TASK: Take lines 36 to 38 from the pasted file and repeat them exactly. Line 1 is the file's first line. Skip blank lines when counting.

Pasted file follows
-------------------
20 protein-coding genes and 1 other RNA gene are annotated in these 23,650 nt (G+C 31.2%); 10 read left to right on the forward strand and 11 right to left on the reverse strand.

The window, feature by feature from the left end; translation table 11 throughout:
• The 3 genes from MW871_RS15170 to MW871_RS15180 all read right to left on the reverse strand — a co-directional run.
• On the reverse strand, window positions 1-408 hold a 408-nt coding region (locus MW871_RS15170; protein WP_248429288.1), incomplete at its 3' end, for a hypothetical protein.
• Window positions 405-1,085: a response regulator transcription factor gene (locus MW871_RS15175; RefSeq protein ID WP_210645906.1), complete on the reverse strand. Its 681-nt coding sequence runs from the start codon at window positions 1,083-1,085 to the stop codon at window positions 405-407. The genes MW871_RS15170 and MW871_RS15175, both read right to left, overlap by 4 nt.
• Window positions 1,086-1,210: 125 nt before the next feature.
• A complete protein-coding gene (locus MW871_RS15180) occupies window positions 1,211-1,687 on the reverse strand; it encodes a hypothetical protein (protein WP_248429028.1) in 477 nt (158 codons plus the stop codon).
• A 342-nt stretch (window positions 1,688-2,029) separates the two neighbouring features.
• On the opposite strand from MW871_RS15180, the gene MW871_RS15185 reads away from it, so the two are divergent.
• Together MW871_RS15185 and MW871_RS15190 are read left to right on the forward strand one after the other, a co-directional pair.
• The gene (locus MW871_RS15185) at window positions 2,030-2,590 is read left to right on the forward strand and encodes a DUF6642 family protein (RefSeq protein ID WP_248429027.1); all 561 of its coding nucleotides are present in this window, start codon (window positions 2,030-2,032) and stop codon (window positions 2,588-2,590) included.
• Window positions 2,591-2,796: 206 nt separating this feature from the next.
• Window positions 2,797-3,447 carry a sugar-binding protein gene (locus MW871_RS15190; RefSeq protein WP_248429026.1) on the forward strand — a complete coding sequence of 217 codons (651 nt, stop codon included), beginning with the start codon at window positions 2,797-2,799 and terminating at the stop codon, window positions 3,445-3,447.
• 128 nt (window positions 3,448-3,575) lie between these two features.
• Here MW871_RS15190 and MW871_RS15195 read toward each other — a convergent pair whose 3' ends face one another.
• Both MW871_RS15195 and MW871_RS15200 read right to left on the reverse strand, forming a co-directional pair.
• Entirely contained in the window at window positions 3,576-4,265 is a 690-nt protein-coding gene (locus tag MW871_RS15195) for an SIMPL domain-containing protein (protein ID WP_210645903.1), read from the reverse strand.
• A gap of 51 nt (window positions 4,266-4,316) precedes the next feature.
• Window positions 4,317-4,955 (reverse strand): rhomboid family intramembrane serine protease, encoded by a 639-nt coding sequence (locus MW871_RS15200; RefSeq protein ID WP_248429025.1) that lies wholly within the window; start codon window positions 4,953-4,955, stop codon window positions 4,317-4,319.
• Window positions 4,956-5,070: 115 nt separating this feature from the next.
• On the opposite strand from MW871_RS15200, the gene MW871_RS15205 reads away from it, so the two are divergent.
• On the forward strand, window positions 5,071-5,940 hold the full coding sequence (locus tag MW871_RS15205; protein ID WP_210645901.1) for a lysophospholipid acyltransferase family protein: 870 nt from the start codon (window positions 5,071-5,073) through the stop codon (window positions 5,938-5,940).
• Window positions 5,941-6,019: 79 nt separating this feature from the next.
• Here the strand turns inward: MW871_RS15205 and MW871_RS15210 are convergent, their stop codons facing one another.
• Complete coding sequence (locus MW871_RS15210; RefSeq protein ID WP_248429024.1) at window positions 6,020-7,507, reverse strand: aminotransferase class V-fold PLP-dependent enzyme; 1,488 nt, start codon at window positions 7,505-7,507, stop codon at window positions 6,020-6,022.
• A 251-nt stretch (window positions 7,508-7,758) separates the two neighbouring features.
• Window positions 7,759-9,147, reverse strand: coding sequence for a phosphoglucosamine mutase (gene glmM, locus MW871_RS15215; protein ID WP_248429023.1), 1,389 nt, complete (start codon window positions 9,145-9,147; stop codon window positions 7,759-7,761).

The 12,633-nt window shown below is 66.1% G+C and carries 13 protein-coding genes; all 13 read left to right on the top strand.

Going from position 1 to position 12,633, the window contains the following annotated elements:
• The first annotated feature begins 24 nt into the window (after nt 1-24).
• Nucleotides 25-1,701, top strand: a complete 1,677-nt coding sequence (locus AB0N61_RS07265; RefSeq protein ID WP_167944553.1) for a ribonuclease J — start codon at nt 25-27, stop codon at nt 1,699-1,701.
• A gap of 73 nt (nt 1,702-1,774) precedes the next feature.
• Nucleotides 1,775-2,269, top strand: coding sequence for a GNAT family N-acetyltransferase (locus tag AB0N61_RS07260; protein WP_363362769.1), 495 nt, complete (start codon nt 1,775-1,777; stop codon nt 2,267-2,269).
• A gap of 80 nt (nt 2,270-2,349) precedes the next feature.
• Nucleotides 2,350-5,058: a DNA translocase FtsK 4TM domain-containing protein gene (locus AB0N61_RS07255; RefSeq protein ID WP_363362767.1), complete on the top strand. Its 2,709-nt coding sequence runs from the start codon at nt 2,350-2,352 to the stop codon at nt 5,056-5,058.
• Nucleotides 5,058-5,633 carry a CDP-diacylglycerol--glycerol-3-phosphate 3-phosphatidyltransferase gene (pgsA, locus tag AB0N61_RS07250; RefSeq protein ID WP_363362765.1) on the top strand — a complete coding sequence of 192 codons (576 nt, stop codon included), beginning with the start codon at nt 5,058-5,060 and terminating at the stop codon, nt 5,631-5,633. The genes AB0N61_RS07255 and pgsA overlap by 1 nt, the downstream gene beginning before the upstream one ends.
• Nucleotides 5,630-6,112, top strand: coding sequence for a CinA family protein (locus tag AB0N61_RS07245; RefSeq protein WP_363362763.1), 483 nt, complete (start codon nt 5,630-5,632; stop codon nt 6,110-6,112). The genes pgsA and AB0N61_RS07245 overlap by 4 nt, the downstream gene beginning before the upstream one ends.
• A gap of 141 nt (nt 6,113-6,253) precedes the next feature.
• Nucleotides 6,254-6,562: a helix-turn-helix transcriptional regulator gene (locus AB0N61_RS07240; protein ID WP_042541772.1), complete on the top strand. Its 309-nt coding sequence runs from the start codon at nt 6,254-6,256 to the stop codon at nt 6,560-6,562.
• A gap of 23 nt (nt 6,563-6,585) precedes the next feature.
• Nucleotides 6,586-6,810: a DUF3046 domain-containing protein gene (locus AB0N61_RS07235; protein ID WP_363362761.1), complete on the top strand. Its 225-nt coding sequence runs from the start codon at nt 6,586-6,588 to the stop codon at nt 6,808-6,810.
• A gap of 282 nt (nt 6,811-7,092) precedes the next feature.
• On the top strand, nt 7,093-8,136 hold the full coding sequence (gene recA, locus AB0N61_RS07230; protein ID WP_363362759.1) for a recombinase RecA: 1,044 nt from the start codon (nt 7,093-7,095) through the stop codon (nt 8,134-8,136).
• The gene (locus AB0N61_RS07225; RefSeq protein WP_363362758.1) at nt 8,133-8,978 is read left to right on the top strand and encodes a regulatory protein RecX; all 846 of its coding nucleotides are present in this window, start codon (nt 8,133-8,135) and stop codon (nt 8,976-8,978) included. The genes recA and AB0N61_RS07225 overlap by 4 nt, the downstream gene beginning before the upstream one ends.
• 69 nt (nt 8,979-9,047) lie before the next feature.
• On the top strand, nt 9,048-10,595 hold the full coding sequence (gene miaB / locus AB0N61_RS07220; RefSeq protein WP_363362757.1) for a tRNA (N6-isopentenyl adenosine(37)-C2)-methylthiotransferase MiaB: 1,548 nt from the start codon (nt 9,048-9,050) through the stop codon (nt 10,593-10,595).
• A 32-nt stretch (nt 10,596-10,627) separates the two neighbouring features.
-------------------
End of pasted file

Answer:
• Nucleotides 5,058-5,633 carry a CDP-diacylglycerol--glycerol-3-phosphate 3-phosphatidyltransferase gene (pgsA, locus tag AB0N61_RS07250; RefSeq protein ID WP_363362765.1) on the top strand — a complete coding sequence of 192 codons (576 nt, stop codon included), beginning with the start codon at nt 5,058-5,060 and terminating at the stop codon, nt 5,631-5,633. The genes AB0N61_RS07255 and pgsA overlap by 1 nt, the downstream gene beginning before the upstream one ends.
• Nucleotides 5,630-6,112, top strand: coding sequence for a CinA family protein (locus tag AB0N61_RS07245; RefSeq protein WP_363362763.1), 483 nt, complete (start codon nt 5,630-5,632; stop codon nt 6,110-6,112). The genes pgsA and AB0N61_RS07245 overlap by 4 nt, the downstream gene beginning before the upstream one ends.
• A gap of 141 nt (nt 6,113-6,253) precedes the next feature.